Libya’s state oil firm confirms LNA control of oil ports

Smoke and flame rise from an oil storage tank that was set on fire amid fighting between rival factions at Ras Lanuf terminal in Libya. (National Oil Corporation via Reuters)
Updated 22 June 2018
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Libya’s state oil firm confirms LNA control of oil ports

VIENNA: The head of Libya’s National Oil Corporation (NOC) confirmed on Friday that Khalifa Haftar’s Libyan National Army (LNA) had regained control of the key oil ports of Ras Lanuf and Es Sider, and said he hoped operations would resume in the “next couple of days.”

NOC Chairman Mustafa Sanalla said Libya had been losing 450,000 barrels per day (bpd) of production after clashes between the LNA and rival factions closed the two terminals.

The LNA took the ports back on Thursday in heavy fighting, a week after an attack by anti-Haftar armed groups had forced them to withdraw.

“We lost 450,000 bpd in last eight to nine days and hopefully in next couple of days we can resume operations,” Sanalla told reporters ahead of an OPEC meeting in Vienna.

A fire that broke out at a third storage tank in Ras Lanuf on Thursday had been put out, he said.

“We had a minor fire yesterday and we extinguished it and the situation there is good. We will make the assessments and then resume operations as soon as possible.”

Two other storage tanks at Ras Lanuf had caught on fire earlier in the fighting, causing extensive damage.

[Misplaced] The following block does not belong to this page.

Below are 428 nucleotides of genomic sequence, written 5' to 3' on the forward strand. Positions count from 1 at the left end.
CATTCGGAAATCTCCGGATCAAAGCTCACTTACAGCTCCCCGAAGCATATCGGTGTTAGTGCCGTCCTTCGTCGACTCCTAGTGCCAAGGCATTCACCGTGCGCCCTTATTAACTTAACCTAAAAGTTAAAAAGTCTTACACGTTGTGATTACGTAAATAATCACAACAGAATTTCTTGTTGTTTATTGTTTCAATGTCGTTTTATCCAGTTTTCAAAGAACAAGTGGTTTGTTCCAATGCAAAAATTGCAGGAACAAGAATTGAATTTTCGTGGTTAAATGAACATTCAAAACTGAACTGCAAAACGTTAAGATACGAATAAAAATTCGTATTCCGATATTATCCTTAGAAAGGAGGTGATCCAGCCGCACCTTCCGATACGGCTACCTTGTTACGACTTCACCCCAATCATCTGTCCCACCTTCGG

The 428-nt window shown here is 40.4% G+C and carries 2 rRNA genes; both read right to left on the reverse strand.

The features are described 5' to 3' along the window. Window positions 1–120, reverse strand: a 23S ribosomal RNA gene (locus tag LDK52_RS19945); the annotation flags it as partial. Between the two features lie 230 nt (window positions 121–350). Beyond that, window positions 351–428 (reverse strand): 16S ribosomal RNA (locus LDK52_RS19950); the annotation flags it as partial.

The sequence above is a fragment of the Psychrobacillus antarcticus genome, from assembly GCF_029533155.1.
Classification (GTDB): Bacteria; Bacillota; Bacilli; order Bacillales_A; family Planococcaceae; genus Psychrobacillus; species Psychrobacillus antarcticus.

Libya’s national oil production has dropped to between 600,000 and 700,000 bpd due to the closure of the ports.


Iraq’s president visits Iran weeks after US renews sanctions

Updated 58 min 43 sec ago
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Iraq’s president visits Iran weeks after US renews sanctions

TEHRAN, Iran: Iraq’s president is visiting Iran less than two weeks after the United States restored oil sanctions that had been lifted under the 2015 nuclear deal.
State TV says Barham Salih arrived Saturday and met with his Iranian counterpart, President Hassan Rouhani.
Iran, which has had major influence over Iraq since the 2003 US-led invasion that toppled Saddam Hussein, is hoping to maintain exports to its neighbor despite the renewed sanctions. Iraq is Iran’s second-largest market after China, buying everything from food and machinery to electricity and natural gas.
Trade between the two countries was some $7 billion in 2017, and they have vowed to boost it to $8.5 billion this year.